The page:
We have seen disturbing images from Wuhan in China of officials apparently detaining citizens walking along the street, or dragging them from their homes.

How prepared are we to give up our personal freedoms, such as the right to choose or decline medical treatment?

Australia has announced plans for legislation allowing people to be detained or isolated when they are said to pose a threat to public safety.

Read more: Explainer: what are the Australian government’s powers to quarantine people in a coronavirus outbreak?

At the same time, community organisations are mobilising to protect and support vulnerable members of society by providing food or other services. Health practitioners will continue to serve their patients with courage and dedication, even when this places them in danger.

How can we ensure such ethical values prevail over increasing authoritarian power?

How much of our personal freedom will we be prepared to give up in support of public health demands? Will we accept self-quarantine at home or isolation in a medical facility? Will we allow authorities to enter people’s homes and arrest infected people?

There is a great risk the emergency measures introduced will continue and be absorbed into everyday practice when the crisis ends. Will we be able to prevent this?

3. How do we allocate scarce resources?

Finally, there is the question of how best to allocate scarce resources, such as drugs, access to intensive care treatments, personal protective equipment, staff and research funding.

As the number of cases increases globally the number of critically ill patients will quickly exceed the available facilities, requiring us to make difficult choices.

Read more: Coronavirus: should frontline doctors and nurses get preferential treatment?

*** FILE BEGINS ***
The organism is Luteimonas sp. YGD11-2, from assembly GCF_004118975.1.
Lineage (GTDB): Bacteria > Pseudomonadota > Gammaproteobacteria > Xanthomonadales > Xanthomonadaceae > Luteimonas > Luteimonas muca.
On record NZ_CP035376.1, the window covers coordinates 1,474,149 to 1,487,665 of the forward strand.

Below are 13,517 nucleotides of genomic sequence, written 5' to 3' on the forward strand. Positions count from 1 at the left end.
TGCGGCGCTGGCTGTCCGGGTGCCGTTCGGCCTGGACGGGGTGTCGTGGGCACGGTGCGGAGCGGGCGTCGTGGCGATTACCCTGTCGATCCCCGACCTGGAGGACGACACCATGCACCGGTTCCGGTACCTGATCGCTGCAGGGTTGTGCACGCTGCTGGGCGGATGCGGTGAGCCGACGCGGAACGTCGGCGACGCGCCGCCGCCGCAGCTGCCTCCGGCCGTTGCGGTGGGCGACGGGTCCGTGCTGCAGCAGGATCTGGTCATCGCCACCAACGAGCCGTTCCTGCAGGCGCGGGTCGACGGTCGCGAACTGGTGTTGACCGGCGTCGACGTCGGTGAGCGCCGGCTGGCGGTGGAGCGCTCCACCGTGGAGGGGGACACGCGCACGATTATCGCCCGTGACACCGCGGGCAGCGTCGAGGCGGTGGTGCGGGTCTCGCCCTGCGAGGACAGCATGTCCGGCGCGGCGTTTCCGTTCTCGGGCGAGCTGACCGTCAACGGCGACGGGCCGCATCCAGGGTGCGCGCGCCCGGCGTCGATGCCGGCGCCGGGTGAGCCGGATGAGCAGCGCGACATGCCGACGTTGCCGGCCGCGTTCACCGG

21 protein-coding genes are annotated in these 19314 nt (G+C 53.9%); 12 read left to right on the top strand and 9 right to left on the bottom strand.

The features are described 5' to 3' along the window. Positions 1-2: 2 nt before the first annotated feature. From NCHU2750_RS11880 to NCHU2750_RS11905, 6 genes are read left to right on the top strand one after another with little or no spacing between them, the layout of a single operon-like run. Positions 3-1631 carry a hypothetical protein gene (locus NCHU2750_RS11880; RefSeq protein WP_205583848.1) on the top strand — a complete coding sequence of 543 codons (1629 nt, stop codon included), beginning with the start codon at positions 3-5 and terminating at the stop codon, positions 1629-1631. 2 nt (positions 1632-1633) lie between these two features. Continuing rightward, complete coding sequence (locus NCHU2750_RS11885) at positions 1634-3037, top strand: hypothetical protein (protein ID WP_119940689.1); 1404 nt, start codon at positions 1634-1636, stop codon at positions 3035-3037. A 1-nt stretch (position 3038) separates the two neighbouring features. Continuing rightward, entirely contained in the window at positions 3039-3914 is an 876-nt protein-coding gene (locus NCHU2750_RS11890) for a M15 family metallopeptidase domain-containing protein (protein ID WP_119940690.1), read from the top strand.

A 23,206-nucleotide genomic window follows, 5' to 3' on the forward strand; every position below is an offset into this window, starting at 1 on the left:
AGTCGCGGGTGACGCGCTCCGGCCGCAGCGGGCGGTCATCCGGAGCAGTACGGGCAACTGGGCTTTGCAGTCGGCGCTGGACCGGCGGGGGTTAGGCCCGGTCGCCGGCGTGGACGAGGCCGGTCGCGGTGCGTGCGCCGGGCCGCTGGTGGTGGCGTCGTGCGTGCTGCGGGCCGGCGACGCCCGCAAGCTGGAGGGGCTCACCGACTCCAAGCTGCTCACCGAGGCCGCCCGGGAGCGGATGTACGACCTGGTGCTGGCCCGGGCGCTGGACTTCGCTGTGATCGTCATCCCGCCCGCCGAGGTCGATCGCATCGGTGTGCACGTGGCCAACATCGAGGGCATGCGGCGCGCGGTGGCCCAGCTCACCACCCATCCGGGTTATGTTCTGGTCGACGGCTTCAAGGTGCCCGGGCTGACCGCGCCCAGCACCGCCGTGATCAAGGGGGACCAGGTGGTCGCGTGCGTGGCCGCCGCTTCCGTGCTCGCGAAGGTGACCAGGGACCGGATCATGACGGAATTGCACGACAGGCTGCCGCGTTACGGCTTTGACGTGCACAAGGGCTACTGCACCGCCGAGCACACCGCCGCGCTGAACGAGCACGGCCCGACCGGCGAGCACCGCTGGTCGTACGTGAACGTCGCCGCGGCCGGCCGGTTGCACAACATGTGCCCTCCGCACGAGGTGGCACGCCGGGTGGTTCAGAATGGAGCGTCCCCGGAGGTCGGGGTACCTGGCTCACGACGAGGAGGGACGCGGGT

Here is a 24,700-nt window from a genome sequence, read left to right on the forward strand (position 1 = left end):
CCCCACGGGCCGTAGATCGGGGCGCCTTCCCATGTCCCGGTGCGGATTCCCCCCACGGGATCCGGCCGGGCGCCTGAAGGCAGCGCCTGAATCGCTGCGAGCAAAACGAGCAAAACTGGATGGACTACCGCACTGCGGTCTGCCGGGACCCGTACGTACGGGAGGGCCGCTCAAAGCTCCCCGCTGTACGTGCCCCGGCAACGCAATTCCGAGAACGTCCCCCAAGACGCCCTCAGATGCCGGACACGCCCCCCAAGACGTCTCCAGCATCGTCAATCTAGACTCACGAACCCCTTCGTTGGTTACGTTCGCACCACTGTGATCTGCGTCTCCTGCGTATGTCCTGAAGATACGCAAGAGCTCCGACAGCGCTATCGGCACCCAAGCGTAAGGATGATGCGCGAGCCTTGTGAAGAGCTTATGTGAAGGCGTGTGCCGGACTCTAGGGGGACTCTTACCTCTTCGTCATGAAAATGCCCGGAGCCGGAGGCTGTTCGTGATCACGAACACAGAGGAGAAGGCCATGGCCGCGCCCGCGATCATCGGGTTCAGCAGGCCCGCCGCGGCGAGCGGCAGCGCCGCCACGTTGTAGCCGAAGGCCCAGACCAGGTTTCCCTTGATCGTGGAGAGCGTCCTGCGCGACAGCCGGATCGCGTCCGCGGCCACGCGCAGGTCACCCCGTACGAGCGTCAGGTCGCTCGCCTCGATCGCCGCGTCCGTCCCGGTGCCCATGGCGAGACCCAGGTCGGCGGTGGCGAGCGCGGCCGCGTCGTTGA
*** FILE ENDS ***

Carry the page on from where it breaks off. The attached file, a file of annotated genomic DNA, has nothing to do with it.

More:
We will have to decide who is treated where, who has access to scarce drugs or technologies, how and for whose benefit health professionals and emergency services are deployed, and how food, protective clothing and other items are rationed.

Medical professionals have long been familiar with such discussions, which are now likely to become more routine.

Read more: How do we choose who gets the flu vaccine in a pandemic – paramedics, prisoners or the public?

What lies ahead?

We will need to make these decisions in a democratic way with public involvement, rather than leaving them to experts or government authorities.

We will need to struggle to preserve the ethical values of mutual respect and responsibility, fairness, and care for vulnerable members of society, which may be difficult in our present harsh and uncompromising times.

There are no easy solutions to satisfy everyone. However, at least we can start talking about these issues. For now, maybe that’s the best we can do.

Paul Komesaroff, Professor of Medicine, Monash University and Ian Kerridge, Professor of Bioethics & Medicine, Sydney Health Ethics, University of Sydney

This article is republished from The Conversation under a Creative Commons license. Read the original article.